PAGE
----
public override async Task<ChunkedResult> GetPeriodicDataChunksAsync(
        string dataIdentity,
        long? startTime,
        long? endTime,
        ChannelRangeSet channels,
        RequestContext context,
        CancellationToken cancellationToken)
        // ...

        return new ChunkedResult(/*...*/);


ChunkedResult wraps an IEnumerable<Chunk> or IAsyncEnumerable<Chunk> on more recent versions of .NET.

The NuGet package provides formatters which recognise and handle this response automatically.

Calling the Schema Mapping Service#

We'll need an instance of SchemaMappingStoreClient to retrieve the Schema Mapping.

In ASP.NET Core, this is done by "injecting" the dependency in the constructor.
The framework will instantiate DemoSampleDataStore and automatically pass in the client.

public class DemoSampleDataStore : DefaultSampleDataStore

    private readonly SchemaMappingStore.SchemaMappingStoreClient schemaMappingClient;

    public DemoSampleDataStore(SchemaMappingStore.SchemaMappingStoreClient schemaMappingClient)
        this.schemaMappingClient = schemaMappingClient;

    // ...


Once injected, the first step in handling a request is to query the Schema Mapping Service:

SchemaMapping sm;
    sm = await schemaMappingClient.QuerySchemaMappingAsync(
        new QuerySchemaMappingRequest
            DataSource = DataSource,
            DataIdentity = dataIdentity,
            SelectChannels = channels.ToString()
        new CallOptions(cancellationToken: cancellationToken));
catch (RpcException ex)
    if (ex.StatusCode == StatusCode.NotFound)
        return ChunkedResult.Empty();


A query request (vs. get request) filters the SchemaMapping using the specified Channels, so the result is ready for use.

In this demo, the data is split between two tables:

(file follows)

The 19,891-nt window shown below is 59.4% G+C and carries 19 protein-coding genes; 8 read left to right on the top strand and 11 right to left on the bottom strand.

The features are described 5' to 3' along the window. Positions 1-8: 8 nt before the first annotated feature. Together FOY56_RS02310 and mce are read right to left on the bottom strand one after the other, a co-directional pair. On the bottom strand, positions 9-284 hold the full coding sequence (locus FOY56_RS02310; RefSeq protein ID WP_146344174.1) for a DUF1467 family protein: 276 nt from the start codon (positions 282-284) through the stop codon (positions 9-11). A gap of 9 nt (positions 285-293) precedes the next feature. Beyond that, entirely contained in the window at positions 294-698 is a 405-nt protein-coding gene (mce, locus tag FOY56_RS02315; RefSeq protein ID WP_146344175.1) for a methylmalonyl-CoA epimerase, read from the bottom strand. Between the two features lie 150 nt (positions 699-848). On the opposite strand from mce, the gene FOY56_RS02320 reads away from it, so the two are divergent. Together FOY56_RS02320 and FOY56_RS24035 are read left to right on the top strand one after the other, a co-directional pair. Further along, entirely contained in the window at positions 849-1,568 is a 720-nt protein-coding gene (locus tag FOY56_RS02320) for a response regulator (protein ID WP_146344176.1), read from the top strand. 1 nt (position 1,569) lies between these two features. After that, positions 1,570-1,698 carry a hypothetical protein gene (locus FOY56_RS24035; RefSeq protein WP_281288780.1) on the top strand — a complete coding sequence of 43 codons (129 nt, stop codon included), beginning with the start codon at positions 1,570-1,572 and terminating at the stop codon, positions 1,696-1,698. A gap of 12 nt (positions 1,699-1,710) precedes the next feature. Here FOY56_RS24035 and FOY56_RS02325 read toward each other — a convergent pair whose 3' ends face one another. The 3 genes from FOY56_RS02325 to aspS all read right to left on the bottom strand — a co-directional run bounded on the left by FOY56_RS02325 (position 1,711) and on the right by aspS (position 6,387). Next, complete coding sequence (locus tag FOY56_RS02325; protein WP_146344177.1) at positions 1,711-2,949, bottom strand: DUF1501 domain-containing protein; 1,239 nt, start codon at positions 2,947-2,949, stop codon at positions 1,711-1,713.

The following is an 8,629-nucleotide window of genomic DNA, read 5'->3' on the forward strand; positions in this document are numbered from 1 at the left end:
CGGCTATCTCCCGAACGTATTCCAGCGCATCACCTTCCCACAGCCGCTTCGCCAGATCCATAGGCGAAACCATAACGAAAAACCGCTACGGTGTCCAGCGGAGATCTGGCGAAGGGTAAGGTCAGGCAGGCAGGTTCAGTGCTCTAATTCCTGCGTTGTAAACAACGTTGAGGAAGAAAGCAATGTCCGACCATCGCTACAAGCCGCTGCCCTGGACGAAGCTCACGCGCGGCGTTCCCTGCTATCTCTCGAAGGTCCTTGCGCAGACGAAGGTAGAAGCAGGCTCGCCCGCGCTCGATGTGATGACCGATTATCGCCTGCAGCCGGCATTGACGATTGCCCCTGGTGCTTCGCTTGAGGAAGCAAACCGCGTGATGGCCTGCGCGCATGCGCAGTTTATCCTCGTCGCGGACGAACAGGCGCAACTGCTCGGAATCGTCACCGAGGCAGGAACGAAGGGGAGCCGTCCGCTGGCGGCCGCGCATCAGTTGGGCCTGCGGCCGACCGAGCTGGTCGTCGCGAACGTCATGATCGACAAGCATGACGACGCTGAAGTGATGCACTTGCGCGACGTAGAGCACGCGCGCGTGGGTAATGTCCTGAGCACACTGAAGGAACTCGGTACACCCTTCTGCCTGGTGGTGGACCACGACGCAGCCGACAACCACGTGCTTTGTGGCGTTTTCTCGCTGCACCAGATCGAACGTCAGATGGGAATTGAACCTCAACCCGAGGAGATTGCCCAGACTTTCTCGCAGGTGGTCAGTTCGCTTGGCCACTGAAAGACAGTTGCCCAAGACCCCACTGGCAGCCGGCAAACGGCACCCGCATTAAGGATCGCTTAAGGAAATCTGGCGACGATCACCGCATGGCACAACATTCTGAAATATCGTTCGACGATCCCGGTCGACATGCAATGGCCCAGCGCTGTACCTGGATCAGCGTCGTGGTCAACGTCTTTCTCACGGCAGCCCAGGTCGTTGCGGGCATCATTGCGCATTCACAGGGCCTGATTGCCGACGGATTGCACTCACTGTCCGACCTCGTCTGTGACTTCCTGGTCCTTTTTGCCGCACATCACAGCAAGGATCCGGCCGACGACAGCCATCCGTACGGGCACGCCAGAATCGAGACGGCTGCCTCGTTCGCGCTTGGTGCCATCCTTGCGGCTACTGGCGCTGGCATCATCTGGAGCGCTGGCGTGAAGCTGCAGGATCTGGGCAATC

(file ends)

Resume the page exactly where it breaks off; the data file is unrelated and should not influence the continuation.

• samples_100 — 100Hz
  • samples_50 — 50Hz

Each FieldMapping has a table property, so we can apply a little more business logic to query each of the tables using only the relevant fields:

schemaMapping.FieldMappings.Where(field => field.Properties["table"] == table)

These fields are then put together into a simple SQL query.

Encoding Chunks#

Encoding Chunks involves:

  1. Widening the time bounds to achieve stable chunk boundaries:

    var (startChunkTime, endChunkTime) = ChunkTime.FromSessionTimeRange(startTime, endTime);
  2. Buffering the row-oriented database records into column-oriented chunk data:

    This is done in the ChunkingBuffer class, following a time-based chunking strategy, in two steps.

    First, collating the samples into PeriodicData results:

    for (var i = 0; i < buffers.Length; i++)
        var result = new PeriodicData
            ChannelId = fields[i].TargetChannel,
            Samples = sampleCount,
            Interval = intervalNanos,
            StartTimestamp = bufferStartTime,
            Buffer = ByteString.CopyFrom(MemoryMarshal.AsBytes(buffers[i].AsSpan(0, sampleCount)))

    Second, encoding the results into chunks:

    var chunks = new Chunk[fields.Count];
    for (var i = 0; i < chunks.Length; i++)
        // each Chunk contains a compressed PeriodicDataList
        var data = new PeriodicDataList
            PeriodicData =
        // one periodic channel per chunk
        var chId = fields[i].TargetChannel;
        var chunkData = ChunkData.EncodePooled(ChunkDataMemoryPool.Shared, data, new[] {chId});
        var chunk = new Chunk(unflushedStartTime, unflushedEndTime, chunkData);
        chunks[i] = chunk;

    The steps are triggered based on the chunk size limits and known maximum data frequency.


The Startup.cs script is where ASP.NET services handle configuration, and setup "services" which handle internal functionality.

Schema Mapping Service#

Setting up the connection to the Schema Mapping Service:

services.AddSingleton<ChannelBase>(_ => GrpcChannel.ForAddress("http://localhost:2682"));

Registering Services#

Registering Sample Data Store:

services.AddTransient<IEventStore, DefaultEventStore>();
services.AddTransient<ISampleDataStore, DemoSampleDataStore>();

Boiler-plate to enable RTA library support:


Respond to GET /#

Add a response for a top-level GET request, so that the Gateway Service can see that the Data Adapter is reachable:

app.UseEndpoints(endpoints =>
        async context =>
            context.Response.ContentType = "text/plain";
            await context.Response.WriteAsync("RTA.Examples.DataAdapter.Service");


Writing Data Adapter services in C# and ASP.NET Core shortens development using the RTA NuGet packages — and even without this advantage, ASP.NET Core is a mature, powerful, cross-platform framework, with a rich ecosystem.

The package ecosystem offers some really useful packages to bring the service up to production standard: